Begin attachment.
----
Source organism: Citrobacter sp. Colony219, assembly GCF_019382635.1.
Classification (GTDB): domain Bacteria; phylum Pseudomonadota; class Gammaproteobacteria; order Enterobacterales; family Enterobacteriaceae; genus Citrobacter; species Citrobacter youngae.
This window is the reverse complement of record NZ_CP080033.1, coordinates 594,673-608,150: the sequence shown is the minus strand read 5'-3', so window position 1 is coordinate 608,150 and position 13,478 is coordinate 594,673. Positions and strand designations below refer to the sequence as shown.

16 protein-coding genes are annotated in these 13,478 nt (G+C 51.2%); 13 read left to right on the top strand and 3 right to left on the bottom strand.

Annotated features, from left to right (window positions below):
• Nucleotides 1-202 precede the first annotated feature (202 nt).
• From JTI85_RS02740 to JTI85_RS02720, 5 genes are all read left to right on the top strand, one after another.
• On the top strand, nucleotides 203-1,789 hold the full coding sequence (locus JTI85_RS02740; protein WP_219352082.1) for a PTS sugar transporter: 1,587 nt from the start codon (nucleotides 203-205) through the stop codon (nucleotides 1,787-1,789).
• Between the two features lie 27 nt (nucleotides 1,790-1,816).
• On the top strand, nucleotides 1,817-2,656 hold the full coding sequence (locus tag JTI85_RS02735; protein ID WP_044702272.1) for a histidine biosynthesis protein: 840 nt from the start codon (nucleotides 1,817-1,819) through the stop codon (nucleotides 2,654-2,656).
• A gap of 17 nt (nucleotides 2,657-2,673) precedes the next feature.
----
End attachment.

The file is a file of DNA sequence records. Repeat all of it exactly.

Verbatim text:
Source organism: Citrobacter sp. Colony219, assembly GCF_019382635.1.
Classification (GTDB): domain Bacteria; phylum Pseudomonadota; class Gammaproteobacteria; order Enterobacterales; family Enterobacteriaceae; genus Citrobacter; species Citrobacter youngae.
This window is the reverse complement of record NZ_CP080033.1, coordinates 594,673-608,150: the sequence shown is the minus strand read 5'-3', so window position 1 is coordinate 608,150 and position 13,478 is coordinate 594,673. Positions and strand designations below refer to the sequence as shown.

16 protein-coding genes are annotated in these 13,478 nt (G+C 51.2%); 13 read left to right on the top strand and 3 right to left on the bottom strand.

Annotated features, from left to right (window positions below):
• Nucleotides 1-202 precede the first annotated feature (202 nt).
• From JTI85_RS02740 to JTI85_RS02720, 5 genes are all read left to right on the top strand, one after another.
• On the top strand, nucleotides 203-1,789 hold the full coding sequence (locus JTI85_RS02740; protein WP_219352082.1) for a PTS sugar transporter: 1,587 nt from the start codon (nucleotides 203-205) through the stop codon (nucleotides 1,787-1,789).
• Between the two features lie 27 nt (nucleotides 1,790-1,816).
• On the top strand, nucleotides 1,817-2,656 hold the full coding sequence (locus tag JTI85_RS02735; protein ID WP_044702272.1) for a histidine biosynthesis protein: 840 nt from the start codon (nucleotides 1,817-1,819) through the stop codon (nucleotides 2,654-2,656).
• A gap of 17 nt (nucleotides 2,657-2,673) precedes the next feature.